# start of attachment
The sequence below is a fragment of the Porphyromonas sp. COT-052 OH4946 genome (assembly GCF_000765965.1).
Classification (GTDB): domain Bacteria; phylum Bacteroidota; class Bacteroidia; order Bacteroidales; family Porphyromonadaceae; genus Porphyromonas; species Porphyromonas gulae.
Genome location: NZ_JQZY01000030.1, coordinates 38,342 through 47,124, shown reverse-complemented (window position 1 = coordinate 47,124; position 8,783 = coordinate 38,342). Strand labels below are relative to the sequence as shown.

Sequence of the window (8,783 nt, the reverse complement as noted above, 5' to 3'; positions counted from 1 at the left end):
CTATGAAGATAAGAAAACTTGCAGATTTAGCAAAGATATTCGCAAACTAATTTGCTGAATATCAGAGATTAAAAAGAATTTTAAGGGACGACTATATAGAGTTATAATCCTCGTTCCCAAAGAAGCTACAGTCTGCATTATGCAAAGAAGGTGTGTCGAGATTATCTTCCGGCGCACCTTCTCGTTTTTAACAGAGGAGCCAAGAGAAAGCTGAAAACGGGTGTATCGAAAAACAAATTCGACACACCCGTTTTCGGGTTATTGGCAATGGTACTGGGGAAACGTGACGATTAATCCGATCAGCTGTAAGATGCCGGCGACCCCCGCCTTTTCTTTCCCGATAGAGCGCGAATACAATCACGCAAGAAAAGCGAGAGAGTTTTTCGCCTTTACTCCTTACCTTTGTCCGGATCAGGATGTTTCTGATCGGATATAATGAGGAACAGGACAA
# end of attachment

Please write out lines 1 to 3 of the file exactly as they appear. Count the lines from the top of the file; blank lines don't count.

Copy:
The sequence below is a fragment of the Porphyromonas sp. COT-052 OH4946 genome (assembly GCF_000765965.1).
Classification (GTDB): domain Bacteria; phylum Bacteroidota; class Bacteroidia; order Bacteroidales; family Porphyromonadaceae; genus Porphyromonas; species Porphyromonas gulae.
Genome location: NZ_JQZY01000030.1, coordinates 38,342 through 47,124, shown reverse-complemented (window position 1 = coordinate 47,124; position 8,783 = coordinate 38,342). Strand labels below are relative to the sequence as shown.